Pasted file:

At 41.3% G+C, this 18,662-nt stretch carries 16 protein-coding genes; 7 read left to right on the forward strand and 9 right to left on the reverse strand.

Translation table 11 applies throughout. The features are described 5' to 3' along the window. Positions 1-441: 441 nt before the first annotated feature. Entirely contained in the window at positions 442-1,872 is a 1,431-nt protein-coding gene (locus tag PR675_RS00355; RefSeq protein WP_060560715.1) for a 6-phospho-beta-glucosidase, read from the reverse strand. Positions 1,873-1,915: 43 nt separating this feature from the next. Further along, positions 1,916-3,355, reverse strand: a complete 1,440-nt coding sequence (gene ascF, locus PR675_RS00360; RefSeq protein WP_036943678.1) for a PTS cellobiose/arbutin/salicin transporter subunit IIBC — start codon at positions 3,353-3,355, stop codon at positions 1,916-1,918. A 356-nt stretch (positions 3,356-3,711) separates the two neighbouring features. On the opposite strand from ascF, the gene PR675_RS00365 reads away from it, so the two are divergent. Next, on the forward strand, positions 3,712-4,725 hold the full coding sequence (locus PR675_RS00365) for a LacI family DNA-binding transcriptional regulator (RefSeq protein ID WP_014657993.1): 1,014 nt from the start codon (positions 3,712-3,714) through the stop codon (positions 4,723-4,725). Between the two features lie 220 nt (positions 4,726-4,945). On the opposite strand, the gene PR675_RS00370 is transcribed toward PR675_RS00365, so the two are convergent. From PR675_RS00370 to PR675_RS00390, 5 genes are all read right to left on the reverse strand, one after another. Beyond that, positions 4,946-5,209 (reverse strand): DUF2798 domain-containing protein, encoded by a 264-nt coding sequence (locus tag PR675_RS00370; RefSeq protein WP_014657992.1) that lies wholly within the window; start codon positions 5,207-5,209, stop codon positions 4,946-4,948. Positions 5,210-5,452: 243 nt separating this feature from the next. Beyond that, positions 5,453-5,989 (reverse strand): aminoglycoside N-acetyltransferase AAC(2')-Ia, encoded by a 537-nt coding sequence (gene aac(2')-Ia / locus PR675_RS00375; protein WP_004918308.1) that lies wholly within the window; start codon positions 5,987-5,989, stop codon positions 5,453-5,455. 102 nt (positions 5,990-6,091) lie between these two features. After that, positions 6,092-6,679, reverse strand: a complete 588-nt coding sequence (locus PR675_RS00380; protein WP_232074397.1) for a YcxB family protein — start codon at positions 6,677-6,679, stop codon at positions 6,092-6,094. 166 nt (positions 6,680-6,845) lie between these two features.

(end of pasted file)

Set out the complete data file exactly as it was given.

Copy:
At 41.3% G+C, this 18,662-nt stretch carries 16 protein-coding genes; 7 read left to right on the forward strand and 9 right to left on the reverse strand.

Translation table 11 applies throughout. The features are described 5' to 3' along the window. Positions 1-441: 441 nt before the first annotated feature. Entirely contained in the window at positions 442-1,872 is a 1,431-nt protein-coding gene (locus tag PR675_RS00355; RefSeq protein WP_060560715.1) for a 6-phospho-beta-glucosidase, read from the reverse strand. Positions 1,873-1,915: 43 nt separating this feature from the next. Further along, positions 1,916-3,355, reverse strand: a complete 1,440-nt coding sequence (gene ascF, locus PR675_RS00360; RefSeq protein WP_036943678.1) for a PTS cellobiose/arbutin/salicin transporter subunit IIBC — start codon at positions 3,353-3,355, stop codon at positions 1,916-1,918. A 356-nt stretch (positions 3,356-3,711) separates the two neighbouring features. On the opposite strand from ascF, the gene PR675_RS00365 reads away from it, so the two are divergent. Next, on the forward strand, positions 3,712-4,725 hold the full coding sequence (locus PR675_RS00365) for a LacI family DNA-binding transcriptional regulator (RefSeq protein ID WP_014657993.1): 1,014 nt from the start codon (positions 3,712-3,714) through the stop codon (positions 4,723-4,725). Between the two features lie 220 nt (positions 4,726-4,945). On the opposite strand, the gene PR675_RS00370 is transcribed toward PR675_RS00365, so the two are convergent. From PR675_RS00370 to PR675_RS00390, 5 genes are all read right to left on the reverse strand, one after another. Beyond that, positions 4,946-5,209 (reverse strand): DUF2798 domain-containing protein, encoded by a 264-nt coding sequence (locus tag PR675_RS00370; RefSeq protein WP_014657992.1) that lies wholly within the window; start codon positions 5,207-5,209, stop codon positions 4,946-4,948. Positions 5,210-5,452: 243 nt separating this feature from the next. Beyond that, positions 5,453-5,989 (reverse strand): aminoglycoside N-acetyltransferase AAC(2')-Ia, encoded by a 537-nt coding sequence (gene aac(2')-Ia / locus PR675_RS00375; protein WP_004918308.1) that lies wholly within the window; start codon positions 5,987-5,989, stop codon positions 5,453-5,455. 102 nt (positions 5,990-6,091) lie between these two features. After that, positions 6,092-6,679, reverse strand: a complete 588-nt coding sequence (locus PR675_RS00380; protein WP_232074397.1) for a YcxB family protein — start codon at positions 6,677-6,679, stop codon at positions 6,092-6,094. 166 nt (positions 6,680-6,845) lie between these two features.